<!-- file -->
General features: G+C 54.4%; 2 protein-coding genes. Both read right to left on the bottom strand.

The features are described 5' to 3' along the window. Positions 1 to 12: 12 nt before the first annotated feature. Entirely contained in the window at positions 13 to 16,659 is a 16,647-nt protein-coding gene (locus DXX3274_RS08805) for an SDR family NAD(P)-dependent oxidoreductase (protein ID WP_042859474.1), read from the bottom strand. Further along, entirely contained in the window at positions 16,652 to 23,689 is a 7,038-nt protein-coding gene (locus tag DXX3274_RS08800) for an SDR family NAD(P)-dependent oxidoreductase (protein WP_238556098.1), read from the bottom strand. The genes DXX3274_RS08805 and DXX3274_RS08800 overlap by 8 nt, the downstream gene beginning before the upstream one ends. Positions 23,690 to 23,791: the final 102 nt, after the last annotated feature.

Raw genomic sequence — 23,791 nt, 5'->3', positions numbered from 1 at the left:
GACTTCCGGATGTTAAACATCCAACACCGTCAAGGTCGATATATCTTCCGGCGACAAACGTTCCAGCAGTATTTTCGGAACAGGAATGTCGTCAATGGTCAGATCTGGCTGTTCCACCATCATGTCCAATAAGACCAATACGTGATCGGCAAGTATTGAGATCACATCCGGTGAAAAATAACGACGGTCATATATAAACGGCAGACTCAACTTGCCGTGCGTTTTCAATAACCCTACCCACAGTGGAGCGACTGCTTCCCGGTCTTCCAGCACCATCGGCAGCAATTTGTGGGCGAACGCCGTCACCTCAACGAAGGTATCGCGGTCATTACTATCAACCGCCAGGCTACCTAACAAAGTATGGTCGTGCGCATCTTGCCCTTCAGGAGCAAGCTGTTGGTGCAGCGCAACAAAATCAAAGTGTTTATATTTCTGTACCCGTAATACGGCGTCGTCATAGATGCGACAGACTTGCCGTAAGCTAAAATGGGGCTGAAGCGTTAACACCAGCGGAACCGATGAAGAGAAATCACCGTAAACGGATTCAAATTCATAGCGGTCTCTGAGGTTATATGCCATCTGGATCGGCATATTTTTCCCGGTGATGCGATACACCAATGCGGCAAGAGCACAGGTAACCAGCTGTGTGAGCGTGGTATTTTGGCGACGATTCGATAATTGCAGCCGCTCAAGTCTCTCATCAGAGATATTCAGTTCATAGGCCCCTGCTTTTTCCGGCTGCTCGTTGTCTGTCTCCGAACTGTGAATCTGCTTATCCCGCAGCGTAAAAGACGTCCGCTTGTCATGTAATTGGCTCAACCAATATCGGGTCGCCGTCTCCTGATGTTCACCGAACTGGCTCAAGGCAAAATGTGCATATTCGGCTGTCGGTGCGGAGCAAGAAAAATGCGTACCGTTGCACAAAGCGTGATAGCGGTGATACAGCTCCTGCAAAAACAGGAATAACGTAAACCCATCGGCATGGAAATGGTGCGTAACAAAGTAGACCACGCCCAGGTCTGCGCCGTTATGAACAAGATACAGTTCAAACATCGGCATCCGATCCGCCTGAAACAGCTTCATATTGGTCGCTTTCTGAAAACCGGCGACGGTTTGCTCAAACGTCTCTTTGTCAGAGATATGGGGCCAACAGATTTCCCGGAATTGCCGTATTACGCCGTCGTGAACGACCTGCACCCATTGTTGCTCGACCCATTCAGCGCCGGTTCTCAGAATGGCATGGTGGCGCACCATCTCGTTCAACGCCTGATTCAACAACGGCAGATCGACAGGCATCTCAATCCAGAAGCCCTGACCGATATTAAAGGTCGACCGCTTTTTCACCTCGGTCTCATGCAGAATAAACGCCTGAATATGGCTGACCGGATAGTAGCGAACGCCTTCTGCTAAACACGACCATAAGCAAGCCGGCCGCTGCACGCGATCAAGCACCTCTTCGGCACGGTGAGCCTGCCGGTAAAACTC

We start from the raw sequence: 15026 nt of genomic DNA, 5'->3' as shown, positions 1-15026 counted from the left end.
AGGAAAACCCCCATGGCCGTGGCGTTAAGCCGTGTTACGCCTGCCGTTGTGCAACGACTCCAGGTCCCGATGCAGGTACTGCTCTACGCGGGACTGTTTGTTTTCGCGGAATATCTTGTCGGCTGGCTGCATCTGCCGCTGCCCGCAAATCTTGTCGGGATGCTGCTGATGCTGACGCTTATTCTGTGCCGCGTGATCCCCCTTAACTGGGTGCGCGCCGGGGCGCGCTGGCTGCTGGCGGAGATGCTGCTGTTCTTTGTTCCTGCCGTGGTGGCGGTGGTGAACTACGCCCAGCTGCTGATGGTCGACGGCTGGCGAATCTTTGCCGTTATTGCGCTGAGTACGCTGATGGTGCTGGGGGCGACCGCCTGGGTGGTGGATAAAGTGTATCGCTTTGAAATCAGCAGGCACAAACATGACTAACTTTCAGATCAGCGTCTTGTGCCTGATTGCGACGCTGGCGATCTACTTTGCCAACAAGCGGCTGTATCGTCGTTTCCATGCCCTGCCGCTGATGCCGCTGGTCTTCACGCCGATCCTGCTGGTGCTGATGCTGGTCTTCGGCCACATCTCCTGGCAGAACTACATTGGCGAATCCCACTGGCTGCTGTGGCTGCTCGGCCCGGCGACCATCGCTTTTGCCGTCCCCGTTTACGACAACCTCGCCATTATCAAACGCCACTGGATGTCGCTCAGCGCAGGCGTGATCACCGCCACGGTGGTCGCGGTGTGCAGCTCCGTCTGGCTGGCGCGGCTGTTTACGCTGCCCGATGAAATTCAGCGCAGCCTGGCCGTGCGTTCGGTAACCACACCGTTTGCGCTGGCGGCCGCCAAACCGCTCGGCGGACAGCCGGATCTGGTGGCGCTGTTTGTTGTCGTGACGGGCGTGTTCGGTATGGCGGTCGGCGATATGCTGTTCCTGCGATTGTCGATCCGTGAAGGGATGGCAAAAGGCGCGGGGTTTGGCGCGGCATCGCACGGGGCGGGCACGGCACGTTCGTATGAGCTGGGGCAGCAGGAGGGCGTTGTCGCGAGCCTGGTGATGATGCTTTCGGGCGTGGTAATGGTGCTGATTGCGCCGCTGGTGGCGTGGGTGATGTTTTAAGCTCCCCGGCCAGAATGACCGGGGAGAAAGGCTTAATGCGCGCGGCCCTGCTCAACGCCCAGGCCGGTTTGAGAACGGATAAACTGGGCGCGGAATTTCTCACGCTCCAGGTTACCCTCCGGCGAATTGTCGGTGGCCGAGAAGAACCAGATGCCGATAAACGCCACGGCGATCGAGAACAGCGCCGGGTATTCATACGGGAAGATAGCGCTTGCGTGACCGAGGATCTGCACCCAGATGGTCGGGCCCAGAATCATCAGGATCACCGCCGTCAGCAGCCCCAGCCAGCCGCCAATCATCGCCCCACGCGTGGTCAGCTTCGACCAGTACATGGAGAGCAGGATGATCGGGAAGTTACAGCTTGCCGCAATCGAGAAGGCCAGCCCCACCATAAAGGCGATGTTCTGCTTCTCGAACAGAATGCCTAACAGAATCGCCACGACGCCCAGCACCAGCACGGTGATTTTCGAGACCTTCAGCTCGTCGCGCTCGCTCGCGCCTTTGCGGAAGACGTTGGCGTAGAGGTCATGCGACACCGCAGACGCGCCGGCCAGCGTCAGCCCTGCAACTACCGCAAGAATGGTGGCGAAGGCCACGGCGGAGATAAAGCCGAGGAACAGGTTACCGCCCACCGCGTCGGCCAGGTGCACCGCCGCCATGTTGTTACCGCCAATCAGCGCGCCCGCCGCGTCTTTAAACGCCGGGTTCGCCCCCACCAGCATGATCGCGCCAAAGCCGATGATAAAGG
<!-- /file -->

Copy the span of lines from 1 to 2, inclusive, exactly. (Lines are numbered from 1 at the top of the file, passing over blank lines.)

General features: G+C 54.4%; 2 protein-coding genes. Both read right to left on the bottom strand.

The features are described 5' to 3' along the window. Positions 1 to 12: 12 nt before the first annotated feature. Entirely contained in the window at positions 13 to 16,659 is a 16,647-nt protein-coding gene (locus DXX3274_RS08805) for an SDR family NAD(P)-dependent oxidoreductase (protein ID WP_042859474.1), read from the bottom strand. Further along, entirely contained in the window at positions 16,652 to 23,689 is a 7,038-nt protein-coding gene (locus tag DXX3274_RS08800) for an SDR family NAD(P)-dependent oxidoreductase (protein WP_238556098.1), read from the bottom strand. The genes DXX3274_RS08805 and DXX3274_RS08800 overlap by 8 nt, the downstream gene beginning before the upstream one ends. Positions 23,690 to 23,791: the final 102 nt, after the last annotated feature.